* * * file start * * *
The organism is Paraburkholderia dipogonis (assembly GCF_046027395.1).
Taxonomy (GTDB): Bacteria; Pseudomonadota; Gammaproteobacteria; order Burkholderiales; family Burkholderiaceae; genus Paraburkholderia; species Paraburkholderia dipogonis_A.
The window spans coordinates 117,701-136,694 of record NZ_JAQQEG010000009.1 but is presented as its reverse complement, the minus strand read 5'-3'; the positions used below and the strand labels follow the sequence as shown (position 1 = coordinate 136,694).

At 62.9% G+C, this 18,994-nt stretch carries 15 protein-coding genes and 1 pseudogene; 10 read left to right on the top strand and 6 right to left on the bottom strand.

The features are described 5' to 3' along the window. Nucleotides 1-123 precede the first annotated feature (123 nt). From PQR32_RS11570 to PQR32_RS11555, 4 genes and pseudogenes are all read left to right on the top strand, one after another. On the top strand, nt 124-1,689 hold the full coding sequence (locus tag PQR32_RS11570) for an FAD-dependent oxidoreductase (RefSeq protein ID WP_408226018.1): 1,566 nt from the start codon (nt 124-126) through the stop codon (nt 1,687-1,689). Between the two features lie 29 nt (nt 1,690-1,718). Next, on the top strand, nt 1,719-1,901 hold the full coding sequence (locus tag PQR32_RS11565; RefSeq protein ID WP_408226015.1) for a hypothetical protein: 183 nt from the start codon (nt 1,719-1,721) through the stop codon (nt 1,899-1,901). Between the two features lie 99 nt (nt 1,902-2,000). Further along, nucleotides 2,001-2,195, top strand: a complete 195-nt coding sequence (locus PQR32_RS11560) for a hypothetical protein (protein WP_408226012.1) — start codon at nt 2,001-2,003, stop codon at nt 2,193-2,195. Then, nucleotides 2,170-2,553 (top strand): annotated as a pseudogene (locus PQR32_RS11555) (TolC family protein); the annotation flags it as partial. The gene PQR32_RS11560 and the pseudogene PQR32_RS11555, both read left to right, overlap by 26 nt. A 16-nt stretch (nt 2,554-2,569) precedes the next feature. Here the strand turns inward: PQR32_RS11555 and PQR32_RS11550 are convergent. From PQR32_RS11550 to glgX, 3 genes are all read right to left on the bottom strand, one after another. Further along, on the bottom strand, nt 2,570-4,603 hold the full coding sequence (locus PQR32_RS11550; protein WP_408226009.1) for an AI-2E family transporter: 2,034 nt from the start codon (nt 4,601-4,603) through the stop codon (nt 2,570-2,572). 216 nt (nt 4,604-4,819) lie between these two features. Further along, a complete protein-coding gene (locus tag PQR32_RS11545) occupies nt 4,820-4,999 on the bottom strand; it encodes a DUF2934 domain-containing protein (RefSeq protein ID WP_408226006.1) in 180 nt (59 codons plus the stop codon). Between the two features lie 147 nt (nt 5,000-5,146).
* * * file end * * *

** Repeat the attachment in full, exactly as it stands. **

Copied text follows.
The organism is Paraburkholderia dipogonis (assembly GCF_046027395.1).
Taxonomy (GTDB): Bacteria; Pseudomonadota; Gammaproteobacteria; order Burkholderiales; family Burkholderiaceae; genus Paraburkholderia; species Paraburkholderia dipogonis_A.
The window spans coordinates 117,701-136,694 of record NZ_JAQQEG010000009.1 but is presented as its reverse complement, the minus strand read 5'-3'; the positions used below and the strand labels follow the sequence as shown (position 1 = coordinate 136,694).

At 62.9% G+C, this 18,994-nt stretch carries 15 protein-coding genes and 1 pseudogene; 10 read left to right on the top strand and 6 right to left on the bottom strand.

The features are described 5' to 3' along the window. Nucleotides 1-123 precede the first annotated feature (123 nt). From PQR32_RS11570 to PQR32_RS11555, 4 genes and pseudogenes are all read left to right on the top strand, one after another. On the top strand, nt 124-1,689 hold the full coding sequence (locus tag PQR32_RS11570) for an FAD-dependent oxidoreductase (RefSeq protein ID WP_408226018.1): 1,566 nt from the start codon (nt 124-126) through the stop codon (nt 1,687-1,689). Between the two features lie 29 nt (nt 1,690-1,718). Next, on the top strand, nt 1,719-1,901 hold the full coding sequence (locus tag PQR32_RS11565; RefSeq protein ID WP_408226015.1) for a hypothetical protein: 183 nt from the start codon (nt 1,719-1,721) through the stop codon (nt 1,899-1,901). Between the two features lie 99 nt (nt 1,902-2,000). Further along, nucleotides 2,001-2,195, top strand: a complete 195-nt coding sequence (locus PQR32_RS11560) for a hypothetical protein (protein WP_408226012.1) — start codon at nt 2,001-2,003, stop codon at nt 2,193-2,195. Then, nucleotides 2,170-2,553 (top strand): annotated as a pseudogene (locus PQR32_RS11555) (TolC family protein); the annotation flags it as partial. The gene PQR32_RS11560 and the pseudogene PQR32_RS11555, both read left to right, overlap by 26 nt. A 16-nt stretch (nt 2,554-2,569) precedes the next feature. Here the strand turns inward: PQR32_RS11555 and PQR32_RS11550 are convergent. From PQR32_RS11550 to glgX, 3 genes are all read right to left on the bottom strand, one after another. Further along, on the bottom strand, nt 2,570-4,603 hold the full coding sequence (locus PQR32_RS11550; protein WP_408226009.1) for an AI-2E family transporter: 2,034 nt from the start codon (nt 4,601-4,603) through the stop codon (nt 2,570-2,572). 216 nt (nt 4,604-4,819) lie between these two features. Further along, a complete protein-coding gene (locus tag PQR32_RS11545) occupies nt 4,820-4,999 on the bottom strand; it encodes a DUF2934 domain-containing protein (RefSeq protein ID WP_408226006.1) in 180 nt (59 codons plus the stop codon). Between the two features lie 147 nt (nt 5,000-5,146).